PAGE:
Nearly one in six teachers entering England’s classrooms for the first time last year qualified overseas, government figures suggest.
The Department for Education data reveals the extent to which foreign teachers are now filling the gaps in the country’s schools. It has emerged as headteachers warn of a “crisis” in teacher recruitment, with many qualified teachers from England leaving the profession or moving abroad, as a highly competitive graduate jobs market and bulging pupil numbers exacerbate staff shortages.
Between April 2014 and March 2015, a total of 6,179 overseas teachers had their qualifications recognised in England, allowing them to work as qualified teachers in the country’s schools. That equates to 16 per cent of the 38,746 awards of qualified teacher status (QTS) made in England over the same period, according to the National College for Teaching and Leadership statistics.
Professor John Howson, an expert on the teacher labour market and visiting senior research fellow at the University of Oxford’s department of education, told TES: “Clearly we don’t have enough teachers in the UK. Whereas we’re losing teachers who are going to work overseas, we’re beginning to suck people in from other countries where there’s a surplus of teachers.”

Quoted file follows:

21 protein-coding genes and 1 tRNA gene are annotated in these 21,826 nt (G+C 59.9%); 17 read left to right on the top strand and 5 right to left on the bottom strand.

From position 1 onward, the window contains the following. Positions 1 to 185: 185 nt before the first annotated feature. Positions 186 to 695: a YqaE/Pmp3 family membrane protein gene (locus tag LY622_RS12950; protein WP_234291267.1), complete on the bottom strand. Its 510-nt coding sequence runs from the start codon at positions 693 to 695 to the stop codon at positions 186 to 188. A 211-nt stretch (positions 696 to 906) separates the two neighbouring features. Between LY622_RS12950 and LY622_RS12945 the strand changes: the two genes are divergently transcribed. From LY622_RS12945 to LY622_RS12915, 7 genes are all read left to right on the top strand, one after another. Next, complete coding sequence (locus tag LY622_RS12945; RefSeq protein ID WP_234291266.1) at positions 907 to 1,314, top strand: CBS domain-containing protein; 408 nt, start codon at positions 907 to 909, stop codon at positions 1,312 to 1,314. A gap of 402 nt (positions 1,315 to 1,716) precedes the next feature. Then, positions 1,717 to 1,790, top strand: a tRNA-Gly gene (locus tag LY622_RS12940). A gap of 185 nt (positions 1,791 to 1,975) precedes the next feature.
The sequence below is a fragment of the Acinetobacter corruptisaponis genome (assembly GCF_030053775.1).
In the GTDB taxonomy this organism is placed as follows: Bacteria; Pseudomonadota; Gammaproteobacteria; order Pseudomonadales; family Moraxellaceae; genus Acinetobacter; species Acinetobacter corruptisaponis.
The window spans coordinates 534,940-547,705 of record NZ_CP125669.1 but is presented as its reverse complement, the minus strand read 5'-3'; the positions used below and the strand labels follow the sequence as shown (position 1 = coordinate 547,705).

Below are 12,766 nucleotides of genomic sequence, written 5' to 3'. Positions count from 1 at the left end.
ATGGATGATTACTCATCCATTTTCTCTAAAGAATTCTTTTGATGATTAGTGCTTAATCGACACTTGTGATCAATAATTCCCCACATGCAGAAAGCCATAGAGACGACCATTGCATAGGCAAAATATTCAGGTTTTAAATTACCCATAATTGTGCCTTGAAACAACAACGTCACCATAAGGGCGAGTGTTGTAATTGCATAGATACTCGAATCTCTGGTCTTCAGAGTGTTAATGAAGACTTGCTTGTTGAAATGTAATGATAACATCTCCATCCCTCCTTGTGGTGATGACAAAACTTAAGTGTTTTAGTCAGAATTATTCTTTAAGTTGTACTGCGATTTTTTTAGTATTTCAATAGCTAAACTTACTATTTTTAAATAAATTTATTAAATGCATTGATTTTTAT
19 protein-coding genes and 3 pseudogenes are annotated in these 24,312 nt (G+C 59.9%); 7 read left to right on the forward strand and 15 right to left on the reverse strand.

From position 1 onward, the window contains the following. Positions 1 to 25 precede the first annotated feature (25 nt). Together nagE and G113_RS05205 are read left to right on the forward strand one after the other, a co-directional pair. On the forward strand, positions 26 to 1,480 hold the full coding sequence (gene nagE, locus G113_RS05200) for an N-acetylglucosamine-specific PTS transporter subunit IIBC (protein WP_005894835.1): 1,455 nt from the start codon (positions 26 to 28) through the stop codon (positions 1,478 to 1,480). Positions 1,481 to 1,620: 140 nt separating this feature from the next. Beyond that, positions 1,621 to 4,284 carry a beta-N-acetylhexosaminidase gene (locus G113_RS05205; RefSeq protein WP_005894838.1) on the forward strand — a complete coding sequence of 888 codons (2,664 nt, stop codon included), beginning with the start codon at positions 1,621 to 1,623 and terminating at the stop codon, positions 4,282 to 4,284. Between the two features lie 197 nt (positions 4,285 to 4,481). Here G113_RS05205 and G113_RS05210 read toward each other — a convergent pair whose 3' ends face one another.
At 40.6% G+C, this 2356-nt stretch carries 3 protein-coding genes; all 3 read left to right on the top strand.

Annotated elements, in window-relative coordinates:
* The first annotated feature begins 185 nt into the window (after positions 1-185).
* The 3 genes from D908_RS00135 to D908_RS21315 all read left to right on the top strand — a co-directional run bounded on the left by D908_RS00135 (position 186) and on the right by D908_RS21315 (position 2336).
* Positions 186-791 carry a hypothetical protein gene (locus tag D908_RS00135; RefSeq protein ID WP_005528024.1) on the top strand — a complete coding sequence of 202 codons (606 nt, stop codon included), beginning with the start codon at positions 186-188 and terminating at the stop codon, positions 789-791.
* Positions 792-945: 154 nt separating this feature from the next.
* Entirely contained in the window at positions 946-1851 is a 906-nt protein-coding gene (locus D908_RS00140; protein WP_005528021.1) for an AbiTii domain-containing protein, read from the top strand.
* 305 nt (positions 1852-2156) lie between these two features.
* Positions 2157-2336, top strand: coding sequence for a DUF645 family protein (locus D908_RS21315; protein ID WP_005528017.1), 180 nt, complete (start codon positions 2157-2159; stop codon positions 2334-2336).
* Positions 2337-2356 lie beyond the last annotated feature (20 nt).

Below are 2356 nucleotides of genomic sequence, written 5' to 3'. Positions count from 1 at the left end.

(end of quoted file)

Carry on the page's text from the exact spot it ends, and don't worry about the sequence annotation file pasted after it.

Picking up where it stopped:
The overall figure of 6,179 will be lower than the true number of overseas-trained teachers joining England’s schools, because it only covers countries from the European Economic Area, as well as Australia, Canada, New Zealand and the US. The government allows teachers who qualified in these countries to be awarded English QTS by registering their qualifications.
It comes as maths education experts warn that even "dramatic increases" in the recruitment of maths teachers would not on its own solve the teacher supply problem. In a report published today, the Advisory Committee on Mathematics Education called for greater emphasis on professional development and the retention of teachers, warning that many maths teachers leave the profession within three years of qualifying.
A DfE spokesperson said: “Outstanding teachers are in demand across the globe and, where schools wish to recruit from overseas, we want to ensure they are able to do so from those countries whose education standards are as high as our own.”
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